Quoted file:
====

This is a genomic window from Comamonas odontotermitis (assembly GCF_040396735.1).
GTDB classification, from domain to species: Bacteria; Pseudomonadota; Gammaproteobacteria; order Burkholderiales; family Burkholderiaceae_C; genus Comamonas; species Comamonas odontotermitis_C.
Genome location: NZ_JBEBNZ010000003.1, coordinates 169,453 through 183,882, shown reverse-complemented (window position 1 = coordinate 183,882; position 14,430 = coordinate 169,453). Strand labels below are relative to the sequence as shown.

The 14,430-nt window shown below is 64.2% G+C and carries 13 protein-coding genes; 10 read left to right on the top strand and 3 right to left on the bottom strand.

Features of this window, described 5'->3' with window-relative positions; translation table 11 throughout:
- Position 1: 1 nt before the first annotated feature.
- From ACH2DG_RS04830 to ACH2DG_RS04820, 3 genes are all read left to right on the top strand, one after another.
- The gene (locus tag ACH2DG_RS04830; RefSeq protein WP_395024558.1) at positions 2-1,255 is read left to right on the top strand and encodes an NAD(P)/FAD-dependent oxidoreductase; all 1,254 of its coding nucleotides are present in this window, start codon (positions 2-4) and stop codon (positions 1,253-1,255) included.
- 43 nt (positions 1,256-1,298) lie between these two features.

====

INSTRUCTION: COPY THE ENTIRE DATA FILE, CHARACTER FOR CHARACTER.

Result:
This is a genomic window from Comamonas odontotermitis (assembly GCF_040396735.1).
GTDB classification, from domain to species: Bacteria; Pseudomonadota; Gammaproteobacteria; order Burkholderiales; family Burkholderiaceae_C; genus Comamonas; species Comamonas odontotermitis_C.
Genome location: NZ_JBEBNZ010000003.1, coordinates 169,453 through 183,882, shown reverse-complemented (window position 1 = coordinate 183,882; position 14,430 = coordinate 169,453). Strand labels below are relative to the sequence as shown.

The 14,430-nt window shown below is 64.2% G+C and carries 13 protein-coding genes; 10 read left to right on the top strand and 3 right to left on the bottom strand.

Features of this window, described 5'->3' with window-relative positions; translation table 11 throughout:
- Position 1: 1 nt before the first annotated feature.
- From ACH2DG_RS04830 to ACH2DG_RS04820, 3 genes are all read left to right on the top strand, one after another.
- The gene (locus tag ACH2DG_RS04830; RefSeq protein WP_395024558.1) at positions 2-1,255 is read left to right on the top strand and encodes an NAD(P)/FAD-dependent oxidoreductase; all 1,254 of its coding nucleotides are present in this window, start codon (positions 2-4) and stop codon (positions 1,253-1,255) included.
- 43 nt (positions 1,256-1,298) lie between these two features.